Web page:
Overarching both of these considerations is the foreshadowing of that eternal rest in the next life that we get a taste of in our weekly sabbath. Hebrews 4 alludes to the rest into which our Savior has already entered (remember he said “It is finished”!) and that still awaits us.
“For He spake in a certain place of the seventh day on this wise, And God did rest the seventh day from all His works” (verse 4). God’s rest on that primitive seventh day possesses at least a fourfold significance. First, it denoted His own complacency, His satisfaction in what He had made: “And God saw everything that He had made and, behold, it was very good.” Second, it was the Creator setting before His creatures an example for them to follow. Why had God taken “six days” to make what is described in Genesis 1? Had He so pleased, all could have been done in one day, yea, in a moment! Obviously it was for the purpose of teaching us. Just as the great God employed in works of usefulness, in providing for the temporal necessities of His creatures, so should we be. And just as God has ceased from all the works of those six days and on the seventh day “rested,” so must we. Third, that primitive Sabbath was the prophetic pledge of the “rest” which this earth shall enjoy during the reign of Christ. Fourth, it was a foreshadowing and earnest of the eternal Sabbath, when God shall “rest in His love” (Zeph. 3:17).
“There remaineth therefore a Sabbath-keeping for the people of God.” The reference is not to something future, but to what is present. The Greek verb (in its passive form) is never rendered by any other English equivalent than “remaineth.” It occurs again in Hebrews 10:26. The word “remain” signifies “to be left after others have withdrawn, to continue unchanged.” Here then is a plain, positive, unequivocal declaration by the Spirit of God: “There remaineth therefore a Sabbath-keeping.” Nothing could be simpler, nothing less ambiguous. The striking thing is that this statement occurs in the very epistle whose theme is the superiority of Christianity over Judaism; written to those addressed as “holy brethren, partakers of the heavenly calling.” Therefore, it cannot be gainsaid that Hebrews 4:9 refers directly to the Christian Sabbath. Hence we solemnly and emphatically declare that any man who says there is no Christian Sabbath takes direct issue with the New Testament scriptures.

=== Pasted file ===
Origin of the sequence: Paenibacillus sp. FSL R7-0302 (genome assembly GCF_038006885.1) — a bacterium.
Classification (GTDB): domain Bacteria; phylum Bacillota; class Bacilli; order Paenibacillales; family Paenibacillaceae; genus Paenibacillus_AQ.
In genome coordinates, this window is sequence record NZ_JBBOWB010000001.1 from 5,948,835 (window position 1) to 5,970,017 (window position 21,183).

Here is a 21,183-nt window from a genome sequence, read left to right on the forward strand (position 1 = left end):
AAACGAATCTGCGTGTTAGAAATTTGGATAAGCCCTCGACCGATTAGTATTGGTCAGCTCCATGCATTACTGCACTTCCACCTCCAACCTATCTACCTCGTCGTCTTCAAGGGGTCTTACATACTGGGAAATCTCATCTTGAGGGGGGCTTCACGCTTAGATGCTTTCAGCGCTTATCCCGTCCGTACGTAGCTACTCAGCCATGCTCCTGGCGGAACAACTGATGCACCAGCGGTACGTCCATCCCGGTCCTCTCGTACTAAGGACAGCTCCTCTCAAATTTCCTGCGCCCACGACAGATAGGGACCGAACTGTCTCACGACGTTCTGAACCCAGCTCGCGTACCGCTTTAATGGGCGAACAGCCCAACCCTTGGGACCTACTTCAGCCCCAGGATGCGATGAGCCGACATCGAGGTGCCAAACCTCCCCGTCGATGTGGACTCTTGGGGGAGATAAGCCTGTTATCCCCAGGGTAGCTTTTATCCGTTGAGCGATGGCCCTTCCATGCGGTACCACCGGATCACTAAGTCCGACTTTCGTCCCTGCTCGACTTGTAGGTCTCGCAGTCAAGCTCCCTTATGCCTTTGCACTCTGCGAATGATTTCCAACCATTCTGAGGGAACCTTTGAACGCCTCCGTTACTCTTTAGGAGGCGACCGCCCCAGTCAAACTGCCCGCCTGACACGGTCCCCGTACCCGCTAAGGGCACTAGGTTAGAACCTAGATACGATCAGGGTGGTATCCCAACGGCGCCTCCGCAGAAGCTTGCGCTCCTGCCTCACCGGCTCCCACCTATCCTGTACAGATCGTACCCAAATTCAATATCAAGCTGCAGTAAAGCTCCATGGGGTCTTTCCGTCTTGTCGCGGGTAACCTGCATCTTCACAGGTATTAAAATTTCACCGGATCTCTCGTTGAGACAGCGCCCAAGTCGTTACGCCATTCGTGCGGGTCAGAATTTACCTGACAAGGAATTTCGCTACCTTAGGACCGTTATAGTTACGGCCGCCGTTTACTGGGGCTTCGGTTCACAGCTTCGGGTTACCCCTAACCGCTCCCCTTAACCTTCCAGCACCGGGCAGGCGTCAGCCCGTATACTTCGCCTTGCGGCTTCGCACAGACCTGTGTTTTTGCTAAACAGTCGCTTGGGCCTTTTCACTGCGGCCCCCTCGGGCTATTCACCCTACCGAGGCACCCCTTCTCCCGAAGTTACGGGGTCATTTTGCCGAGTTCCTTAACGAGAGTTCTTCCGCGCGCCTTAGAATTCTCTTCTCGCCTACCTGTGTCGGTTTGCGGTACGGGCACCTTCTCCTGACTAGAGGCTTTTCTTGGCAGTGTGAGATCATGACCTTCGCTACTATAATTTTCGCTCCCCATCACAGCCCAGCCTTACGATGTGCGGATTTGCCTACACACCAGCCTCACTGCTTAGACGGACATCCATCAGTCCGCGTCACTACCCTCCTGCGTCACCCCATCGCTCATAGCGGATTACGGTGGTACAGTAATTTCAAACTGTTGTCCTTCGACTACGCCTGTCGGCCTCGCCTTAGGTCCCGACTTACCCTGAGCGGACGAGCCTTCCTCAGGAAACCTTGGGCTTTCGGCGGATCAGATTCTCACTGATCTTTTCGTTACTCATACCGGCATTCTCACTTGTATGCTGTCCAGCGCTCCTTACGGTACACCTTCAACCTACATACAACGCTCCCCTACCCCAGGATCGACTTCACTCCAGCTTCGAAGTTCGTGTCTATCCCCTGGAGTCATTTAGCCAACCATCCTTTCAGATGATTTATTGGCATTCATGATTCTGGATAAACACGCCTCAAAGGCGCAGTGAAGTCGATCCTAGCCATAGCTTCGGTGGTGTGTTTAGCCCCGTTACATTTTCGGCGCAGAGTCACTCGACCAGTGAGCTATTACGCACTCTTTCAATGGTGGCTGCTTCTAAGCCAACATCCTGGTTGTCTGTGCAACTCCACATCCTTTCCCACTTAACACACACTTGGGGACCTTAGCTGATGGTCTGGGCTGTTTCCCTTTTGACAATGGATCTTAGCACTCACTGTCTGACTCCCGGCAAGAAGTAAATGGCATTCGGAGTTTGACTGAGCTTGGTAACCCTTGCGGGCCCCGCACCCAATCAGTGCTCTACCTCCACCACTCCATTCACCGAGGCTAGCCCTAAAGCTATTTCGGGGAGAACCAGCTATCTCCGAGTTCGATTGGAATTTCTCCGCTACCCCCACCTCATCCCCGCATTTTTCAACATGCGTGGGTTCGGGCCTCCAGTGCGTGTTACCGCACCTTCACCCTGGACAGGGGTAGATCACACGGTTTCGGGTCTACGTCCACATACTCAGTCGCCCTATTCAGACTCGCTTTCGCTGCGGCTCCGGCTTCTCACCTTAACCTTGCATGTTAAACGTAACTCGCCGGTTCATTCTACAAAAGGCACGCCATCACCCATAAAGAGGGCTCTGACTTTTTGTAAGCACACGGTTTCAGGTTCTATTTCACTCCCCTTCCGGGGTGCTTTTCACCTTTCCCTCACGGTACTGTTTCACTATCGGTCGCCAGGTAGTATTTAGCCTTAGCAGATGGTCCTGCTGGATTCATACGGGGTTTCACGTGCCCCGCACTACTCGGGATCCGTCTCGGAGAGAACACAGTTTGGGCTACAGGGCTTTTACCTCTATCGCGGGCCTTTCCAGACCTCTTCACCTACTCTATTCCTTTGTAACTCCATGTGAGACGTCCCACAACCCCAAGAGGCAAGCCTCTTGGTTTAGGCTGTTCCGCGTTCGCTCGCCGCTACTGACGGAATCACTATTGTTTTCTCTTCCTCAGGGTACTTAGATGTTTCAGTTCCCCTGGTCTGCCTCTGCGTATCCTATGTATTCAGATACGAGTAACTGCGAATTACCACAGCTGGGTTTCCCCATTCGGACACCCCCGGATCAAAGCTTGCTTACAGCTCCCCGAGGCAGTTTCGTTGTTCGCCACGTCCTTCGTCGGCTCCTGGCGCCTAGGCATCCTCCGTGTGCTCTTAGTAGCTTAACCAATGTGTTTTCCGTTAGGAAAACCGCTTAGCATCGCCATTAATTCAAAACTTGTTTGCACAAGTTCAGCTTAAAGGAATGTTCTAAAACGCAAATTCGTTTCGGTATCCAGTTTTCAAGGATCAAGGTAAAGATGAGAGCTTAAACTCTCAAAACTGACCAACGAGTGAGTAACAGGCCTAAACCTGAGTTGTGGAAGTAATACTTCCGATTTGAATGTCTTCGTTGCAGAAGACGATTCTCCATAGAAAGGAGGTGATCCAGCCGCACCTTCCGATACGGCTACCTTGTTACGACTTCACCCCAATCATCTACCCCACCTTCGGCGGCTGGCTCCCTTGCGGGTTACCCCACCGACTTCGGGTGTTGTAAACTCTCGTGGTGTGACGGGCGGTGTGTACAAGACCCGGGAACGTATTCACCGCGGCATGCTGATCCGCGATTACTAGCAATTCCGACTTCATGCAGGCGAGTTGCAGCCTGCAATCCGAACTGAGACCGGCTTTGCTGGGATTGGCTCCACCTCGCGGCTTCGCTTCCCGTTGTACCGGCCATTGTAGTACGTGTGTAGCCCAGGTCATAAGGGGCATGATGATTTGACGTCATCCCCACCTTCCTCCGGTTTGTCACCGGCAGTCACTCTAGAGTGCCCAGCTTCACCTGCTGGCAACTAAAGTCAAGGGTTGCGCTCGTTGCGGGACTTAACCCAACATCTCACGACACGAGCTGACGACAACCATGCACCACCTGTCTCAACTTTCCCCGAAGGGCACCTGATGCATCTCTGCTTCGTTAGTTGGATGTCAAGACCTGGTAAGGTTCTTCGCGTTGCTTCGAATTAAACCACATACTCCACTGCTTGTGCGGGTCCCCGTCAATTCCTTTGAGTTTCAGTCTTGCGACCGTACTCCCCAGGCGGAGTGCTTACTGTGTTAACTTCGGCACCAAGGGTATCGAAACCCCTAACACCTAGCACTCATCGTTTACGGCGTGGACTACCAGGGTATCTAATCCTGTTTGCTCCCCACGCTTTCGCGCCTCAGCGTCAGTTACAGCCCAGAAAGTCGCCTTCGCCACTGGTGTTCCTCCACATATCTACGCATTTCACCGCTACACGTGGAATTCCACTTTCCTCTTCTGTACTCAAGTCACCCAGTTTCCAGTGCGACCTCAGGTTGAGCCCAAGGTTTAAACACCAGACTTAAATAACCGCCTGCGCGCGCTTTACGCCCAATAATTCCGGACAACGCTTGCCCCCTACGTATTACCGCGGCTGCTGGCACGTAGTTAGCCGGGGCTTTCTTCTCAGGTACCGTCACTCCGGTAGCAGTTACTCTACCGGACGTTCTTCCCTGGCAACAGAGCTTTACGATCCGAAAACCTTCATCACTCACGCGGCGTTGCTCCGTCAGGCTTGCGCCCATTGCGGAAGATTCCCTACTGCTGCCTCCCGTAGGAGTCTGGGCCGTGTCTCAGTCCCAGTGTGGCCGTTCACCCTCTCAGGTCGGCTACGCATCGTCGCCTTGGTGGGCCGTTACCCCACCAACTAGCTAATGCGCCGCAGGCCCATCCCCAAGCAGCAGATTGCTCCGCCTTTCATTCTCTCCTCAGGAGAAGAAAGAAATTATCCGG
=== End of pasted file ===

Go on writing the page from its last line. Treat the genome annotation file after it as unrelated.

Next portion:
Thus, the Holy Spirit here teaches us to view Christ’s rest from his work of Redemption as parallel with God’s work in creation. They are spoken of as parallel in this respect: the relation which each “work” has to the keeping of a Sabbath! The opening “for” of verse 10 shows that what follows furnishes a reason why God’s people, now, must keep the Sabbath. That reason invests the Sabbath with a fuller meaning than it had in Old Testament times. It is now not only a memorial of God’s work of creation, and a recognition of the Creator as our Proprietor, but it is also an emblem of the rest which Christ entered as an eternal memorial of His finished work; and inasmuch as Christ ended His work and entered upon His “rest” by rising again on the first day of the week, we are thereby notified that the Christian’s six work-days must run from Monday to Saturday, and that his Sabbath must be observed on Sunday. This is confirmed by the additional fact that the New Testament shows that after the crucifixion of Christ the first day of the week was the one set apart for Divine worship. May the Lord bless what has been before us.” A. W. Pink, Exposition of Hebrews